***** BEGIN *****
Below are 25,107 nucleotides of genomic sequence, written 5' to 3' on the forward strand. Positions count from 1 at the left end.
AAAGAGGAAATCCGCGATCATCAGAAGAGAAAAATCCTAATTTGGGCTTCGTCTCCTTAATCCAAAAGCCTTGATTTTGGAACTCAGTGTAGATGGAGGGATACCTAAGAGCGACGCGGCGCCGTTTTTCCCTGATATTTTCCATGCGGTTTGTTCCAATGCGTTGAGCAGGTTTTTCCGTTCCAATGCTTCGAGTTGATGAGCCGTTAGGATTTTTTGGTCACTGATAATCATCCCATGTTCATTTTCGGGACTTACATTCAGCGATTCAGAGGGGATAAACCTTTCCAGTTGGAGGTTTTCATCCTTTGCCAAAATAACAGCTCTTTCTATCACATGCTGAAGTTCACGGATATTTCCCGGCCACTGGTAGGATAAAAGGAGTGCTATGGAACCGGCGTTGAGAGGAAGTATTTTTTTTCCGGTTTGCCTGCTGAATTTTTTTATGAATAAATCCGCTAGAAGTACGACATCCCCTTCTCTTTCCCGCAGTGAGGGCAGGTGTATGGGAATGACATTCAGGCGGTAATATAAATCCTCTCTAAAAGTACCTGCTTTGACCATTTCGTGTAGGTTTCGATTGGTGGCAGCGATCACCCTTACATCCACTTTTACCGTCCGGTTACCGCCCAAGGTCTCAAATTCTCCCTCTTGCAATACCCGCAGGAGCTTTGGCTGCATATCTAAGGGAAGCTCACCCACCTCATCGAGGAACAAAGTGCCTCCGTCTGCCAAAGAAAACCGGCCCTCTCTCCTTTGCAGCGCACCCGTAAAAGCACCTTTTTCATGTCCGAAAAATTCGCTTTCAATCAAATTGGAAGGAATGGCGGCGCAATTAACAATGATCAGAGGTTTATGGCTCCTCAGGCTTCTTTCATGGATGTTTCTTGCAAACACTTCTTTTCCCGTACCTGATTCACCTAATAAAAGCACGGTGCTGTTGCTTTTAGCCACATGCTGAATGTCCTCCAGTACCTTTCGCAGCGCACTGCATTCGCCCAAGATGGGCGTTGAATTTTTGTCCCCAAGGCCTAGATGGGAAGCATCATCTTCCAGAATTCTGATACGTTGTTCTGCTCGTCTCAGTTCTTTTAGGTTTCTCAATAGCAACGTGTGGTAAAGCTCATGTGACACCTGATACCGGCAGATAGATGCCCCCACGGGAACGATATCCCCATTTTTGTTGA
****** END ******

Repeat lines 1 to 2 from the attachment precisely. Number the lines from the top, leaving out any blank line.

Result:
Below are 25,107 nucleotides of genomic sequence, written 5' to 3' on the forward strand. Positions count from 1 at the left end.
AAAGAGGAAATCCGCGATCATCAGAAGAGAAAAATCCTAATTTGGGCTTCGTCTCCTTAATCCAAAAGCCTTGATTTTGGAACTCAGTGTAGATGGAGGGATACCTAAGAGCGACGCGGCGCCGTTTTTCCCTGATATTTTCCATGCGGTTTGTTCCAATGCGTTGAGCAGGTTTTTCCGTTCCAATGCTTCGAGTTGATGAGCCGTTAGGATTTTTTGGTCACTGATAATCATCCCATGTTCATTTTCGGGACTTACATTCAGCGATTCAGAGGGGATAAACCTTTCCAGTTGGAGGTTTTCATCCTTTGCCAAAATAACAGCTCTTTCTATCACATGCTGAAGTTCACGGATATTTCCCGGCCACTGGTAGGATAAAAGGAGTGCTATGGAACCGGCGTTGAGAGGAAGTATTTTTTTTCCGGTTTGCCTGCTGAATTTTTTTATGAATAAATCCGCTAGAAGTACGACATCCCCTTCTCTTTCCCGCAGTGAGGGCAGGTGTATGGGAATGACATTCAGGCGGTAATATAAATCCTCTCTAAAAGTACCTGCTTTGACCATTTCGTGTAGGTTTCGATTGGTGGCAGCGATCACCCTTACATCCACTTTTACCGTCCGGTTACCGCCCAAGGTCTCAAATTCTCCCTCTTGCAATACCCGCAGGAGCTTTGGCTGCATATCTAAGGGAAGCTCACCCACCTCATCGAGGAACAAAGTGCCTCCGTCTGCCAAAGAAAACCGGCCCTCTCTCCTTTGCAGCGCACCCGTAAAAGCACCTTTTTCATGTCCGAAAAATTCGCTTTCAATCAAATTGGAAGGAATGGCGGCGCAATTAACAATGATCAGAGGTTTATGGCTCCTCAGGCTTCTTTCATGGATGTTTCTTGCAAACACTTCTTTTCCCGTACCTGATTCACCTAATAAAAGCACGGTGCTGTTGCTTTTAGCCACATGCTGAATGTCCTCCAGTACCTTTCGCAGCGCACTGCATTCGCCCAAGATGGGCGTTGAATTTTTGTCCCCAAGGCCTAGATGGGAAGCATCATCTTCCAGAATTCTGATACGTTGTTCTGCTCGTCTCAGTTCTTTTAGGTTTCTCAATAGCAACGTGTGGTAAAGCTCATGTGACACCTGATACCGGCAGATAGATGCCCCCACGGGAACGATATCCCCATTTTTGTTGA